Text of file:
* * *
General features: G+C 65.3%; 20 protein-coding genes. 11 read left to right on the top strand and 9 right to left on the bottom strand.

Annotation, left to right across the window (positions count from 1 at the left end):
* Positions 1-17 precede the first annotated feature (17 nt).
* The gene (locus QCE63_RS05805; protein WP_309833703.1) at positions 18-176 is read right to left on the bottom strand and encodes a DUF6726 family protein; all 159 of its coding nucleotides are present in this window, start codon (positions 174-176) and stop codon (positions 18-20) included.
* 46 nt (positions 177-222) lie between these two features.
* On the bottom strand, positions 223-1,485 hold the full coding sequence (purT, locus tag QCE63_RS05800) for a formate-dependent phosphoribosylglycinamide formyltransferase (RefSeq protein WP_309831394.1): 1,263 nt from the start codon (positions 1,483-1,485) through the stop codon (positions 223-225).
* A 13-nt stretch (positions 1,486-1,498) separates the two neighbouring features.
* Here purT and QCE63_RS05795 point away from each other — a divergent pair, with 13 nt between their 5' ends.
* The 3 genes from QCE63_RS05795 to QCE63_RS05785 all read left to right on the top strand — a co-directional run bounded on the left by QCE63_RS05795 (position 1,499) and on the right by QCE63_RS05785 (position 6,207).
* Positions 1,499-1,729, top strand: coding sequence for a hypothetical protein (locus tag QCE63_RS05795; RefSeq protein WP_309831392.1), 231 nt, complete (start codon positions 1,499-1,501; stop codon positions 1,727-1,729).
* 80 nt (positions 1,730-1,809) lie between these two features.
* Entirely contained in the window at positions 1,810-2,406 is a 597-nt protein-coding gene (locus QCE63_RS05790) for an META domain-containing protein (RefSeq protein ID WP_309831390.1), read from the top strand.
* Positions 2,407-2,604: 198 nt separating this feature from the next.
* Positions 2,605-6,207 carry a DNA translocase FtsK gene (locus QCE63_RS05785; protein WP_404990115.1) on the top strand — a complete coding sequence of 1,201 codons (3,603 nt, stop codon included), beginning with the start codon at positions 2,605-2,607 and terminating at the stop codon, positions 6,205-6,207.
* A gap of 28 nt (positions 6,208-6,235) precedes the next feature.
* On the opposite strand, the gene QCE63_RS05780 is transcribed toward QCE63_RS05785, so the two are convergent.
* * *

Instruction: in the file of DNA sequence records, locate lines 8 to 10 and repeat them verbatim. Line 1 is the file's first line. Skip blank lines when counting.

* Here purT and QCE63_RS05795 point away from each other — a divergent pair, with 13 nt between their 5' ends.
* The 3 genes from QCE63_RS05795 to QCE63_RS05785 all read left to right on the top strand — a co-directional run bounded on the left by QCE63_RS05795 (position 1,499) and on the right by QCE63_RS05785 (position 6,207).
* Positions 1,499-1,729, top strand: coding sequence for a hypothetical protein (locus tag QCE63_RS05795; RefSeq protein WP_309831392.1), 231 nt, complete (start codon positions 1,499-1,501; stop codon positions 1,727-1,729).